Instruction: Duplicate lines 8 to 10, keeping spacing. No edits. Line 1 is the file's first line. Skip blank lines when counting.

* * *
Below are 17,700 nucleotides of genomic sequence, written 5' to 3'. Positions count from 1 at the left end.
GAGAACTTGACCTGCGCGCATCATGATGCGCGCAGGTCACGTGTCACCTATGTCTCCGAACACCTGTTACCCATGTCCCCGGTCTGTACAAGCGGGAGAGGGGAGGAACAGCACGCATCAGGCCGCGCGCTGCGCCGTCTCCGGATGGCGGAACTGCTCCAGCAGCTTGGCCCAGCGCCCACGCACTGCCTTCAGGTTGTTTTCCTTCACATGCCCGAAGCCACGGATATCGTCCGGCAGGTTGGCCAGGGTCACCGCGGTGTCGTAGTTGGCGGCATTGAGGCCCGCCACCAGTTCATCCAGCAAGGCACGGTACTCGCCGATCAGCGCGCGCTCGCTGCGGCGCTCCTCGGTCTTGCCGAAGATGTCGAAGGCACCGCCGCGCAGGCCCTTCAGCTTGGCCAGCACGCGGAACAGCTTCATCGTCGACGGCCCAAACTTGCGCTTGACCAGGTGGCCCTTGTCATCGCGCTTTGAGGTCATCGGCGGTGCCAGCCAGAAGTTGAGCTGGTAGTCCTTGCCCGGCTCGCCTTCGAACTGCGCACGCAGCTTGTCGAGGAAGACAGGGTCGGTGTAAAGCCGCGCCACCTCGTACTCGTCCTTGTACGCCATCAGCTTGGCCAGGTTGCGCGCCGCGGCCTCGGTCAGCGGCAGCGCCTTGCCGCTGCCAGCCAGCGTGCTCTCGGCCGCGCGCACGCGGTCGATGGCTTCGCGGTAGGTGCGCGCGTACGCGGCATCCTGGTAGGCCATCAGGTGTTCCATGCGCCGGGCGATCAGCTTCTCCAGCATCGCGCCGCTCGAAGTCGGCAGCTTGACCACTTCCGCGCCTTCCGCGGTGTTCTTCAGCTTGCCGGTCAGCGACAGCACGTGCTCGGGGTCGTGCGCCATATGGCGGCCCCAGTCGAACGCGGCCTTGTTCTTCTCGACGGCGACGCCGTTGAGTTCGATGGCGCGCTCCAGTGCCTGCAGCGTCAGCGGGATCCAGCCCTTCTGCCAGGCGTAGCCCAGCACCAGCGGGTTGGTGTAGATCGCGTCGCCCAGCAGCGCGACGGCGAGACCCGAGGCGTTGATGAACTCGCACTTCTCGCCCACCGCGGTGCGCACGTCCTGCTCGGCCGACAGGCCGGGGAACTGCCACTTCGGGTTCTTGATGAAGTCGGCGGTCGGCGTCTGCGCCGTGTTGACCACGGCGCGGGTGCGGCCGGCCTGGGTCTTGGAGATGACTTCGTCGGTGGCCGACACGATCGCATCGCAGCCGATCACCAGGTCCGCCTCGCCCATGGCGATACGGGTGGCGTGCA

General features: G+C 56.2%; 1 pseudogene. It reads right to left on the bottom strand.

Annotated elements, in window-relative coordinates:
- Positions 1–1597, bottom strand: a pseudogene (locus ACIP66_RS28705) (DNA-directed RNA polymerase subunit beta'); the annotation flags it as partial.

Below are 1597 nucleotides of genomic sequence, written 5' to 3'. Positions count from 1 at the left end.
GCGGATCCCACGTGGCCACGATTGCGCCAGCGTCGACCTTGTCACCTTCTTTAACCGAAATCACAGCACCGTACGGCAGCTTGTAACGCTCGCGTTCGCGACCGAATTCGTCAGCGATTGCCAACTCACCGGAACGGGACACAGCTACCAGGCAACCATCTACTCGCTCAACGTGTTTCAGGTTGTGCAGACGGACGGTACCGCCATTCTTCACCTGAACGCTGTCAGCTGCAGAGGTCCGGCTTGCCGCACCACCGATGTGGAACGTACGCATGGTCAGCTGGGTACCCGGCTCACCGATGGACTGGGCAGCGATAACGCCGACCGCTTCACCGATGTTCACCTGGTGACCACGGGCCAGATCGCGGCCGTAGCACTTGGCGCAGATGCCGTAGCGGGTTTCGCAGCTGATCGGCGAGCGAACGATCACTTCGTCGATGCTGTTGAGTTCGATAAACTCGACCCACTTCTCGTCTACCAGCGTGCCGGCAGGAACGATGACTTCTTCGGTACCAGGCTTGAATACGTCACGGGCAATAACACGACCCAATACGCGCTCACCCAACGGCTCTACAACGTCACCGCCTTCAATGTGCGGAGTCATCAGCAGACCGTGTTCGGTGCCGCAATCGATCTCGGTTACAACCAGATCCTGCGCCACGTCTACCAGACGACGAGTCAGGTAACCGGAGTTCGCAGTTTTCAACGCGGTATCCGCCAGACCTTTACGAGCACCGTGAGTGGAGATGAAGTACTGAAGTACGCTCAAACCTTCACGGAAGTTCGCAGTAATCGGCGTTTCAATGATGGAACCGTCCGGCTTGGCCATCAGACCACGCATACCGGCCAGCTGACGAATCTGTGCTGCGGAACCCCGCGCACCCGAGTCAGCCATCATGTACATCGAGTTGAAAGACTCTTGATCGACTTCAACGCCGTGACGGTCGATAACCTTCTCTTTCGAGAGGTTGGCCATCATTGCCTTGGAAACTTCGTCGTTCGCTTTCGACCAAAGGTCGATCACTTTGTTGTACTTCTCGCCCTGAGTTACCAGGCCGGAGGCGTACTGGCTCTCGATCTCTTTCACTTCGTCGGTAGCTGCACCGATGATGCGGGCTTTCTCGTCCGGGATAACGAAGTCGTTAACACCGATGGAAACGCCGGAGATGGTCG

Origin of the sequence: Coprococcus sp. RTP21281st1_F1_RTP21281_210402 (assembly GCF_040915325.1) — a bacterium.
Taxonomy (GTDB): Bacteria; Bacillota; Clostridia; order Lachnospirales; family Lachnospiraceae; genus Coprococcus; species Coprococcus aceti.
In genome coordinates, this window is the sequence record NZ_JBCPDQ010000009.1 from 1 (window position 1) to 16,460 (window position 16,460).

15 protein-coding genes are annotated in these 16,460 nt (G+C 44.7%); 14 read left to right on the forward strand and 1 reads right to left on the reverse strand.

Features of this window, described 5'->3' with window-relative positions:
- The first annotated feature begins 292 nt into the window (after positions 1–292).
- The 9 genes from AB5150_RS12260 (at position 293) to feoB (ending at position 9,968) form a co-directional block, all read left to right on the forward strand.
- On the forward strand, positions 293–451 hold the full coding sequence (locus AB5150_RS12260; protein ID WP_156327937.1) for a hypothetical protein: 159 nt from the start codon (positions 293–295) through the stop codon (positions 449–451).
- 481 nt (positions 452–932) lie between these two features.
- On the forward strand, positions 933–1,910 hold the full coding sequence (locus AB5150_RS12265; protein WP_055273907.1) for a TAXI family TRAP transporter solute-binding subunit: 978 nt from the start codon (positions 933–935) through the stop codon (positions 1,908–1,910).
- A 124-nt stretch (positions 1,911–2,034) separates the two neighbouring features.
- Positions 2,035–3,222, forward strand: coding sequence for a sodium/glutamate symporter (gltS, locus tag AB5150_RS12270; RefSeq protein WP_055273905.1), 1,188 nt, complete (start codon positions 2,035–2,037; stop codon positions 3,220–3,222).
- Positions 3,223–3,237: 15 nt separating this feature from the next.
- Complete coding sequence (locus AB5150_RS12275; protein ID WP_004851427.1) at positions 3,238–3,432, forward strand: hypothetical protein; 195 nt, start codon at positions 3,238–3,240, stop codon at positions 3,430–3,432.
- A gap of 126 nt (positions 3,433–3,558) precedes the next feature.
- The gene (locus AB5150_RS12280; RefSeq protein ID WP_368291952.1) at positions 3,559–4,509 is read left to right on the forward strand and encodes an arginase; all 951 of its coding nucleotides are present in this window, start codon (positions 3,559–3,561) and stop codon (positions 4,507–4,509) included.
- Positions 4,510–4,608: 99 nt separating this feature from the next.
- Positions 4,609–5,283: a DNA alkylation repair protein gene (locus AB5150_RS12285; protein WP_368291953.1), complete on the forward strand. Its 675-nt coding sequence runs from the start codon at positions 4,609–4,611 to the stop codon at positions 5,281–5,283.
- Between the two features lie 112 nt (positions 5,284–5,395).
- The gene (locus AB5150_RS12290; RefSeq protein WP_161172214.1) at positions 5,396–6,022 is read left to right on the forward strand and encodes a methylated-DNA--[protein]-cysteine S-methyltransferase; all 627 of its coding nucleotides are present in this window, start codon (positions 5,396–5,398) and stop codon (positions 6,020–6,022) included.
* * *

Origin of the sequence: Coprococcus sp. RTP21281st1_F1_RTP21281_210402 (assembly GCF_040915325.1) — a bacterium.
Taxonomy (GTDB): Bacteria; Bacillota; Clostridia; order Lachnospirales; family Lachnospiraceae; genus Coprococcus; species Coprococcus aceti.
In genome coordinates, this window is the sequence record NZ_JBCPDQ010000009.1 from 1 (window position 1) to 16,460 (window position 16,460).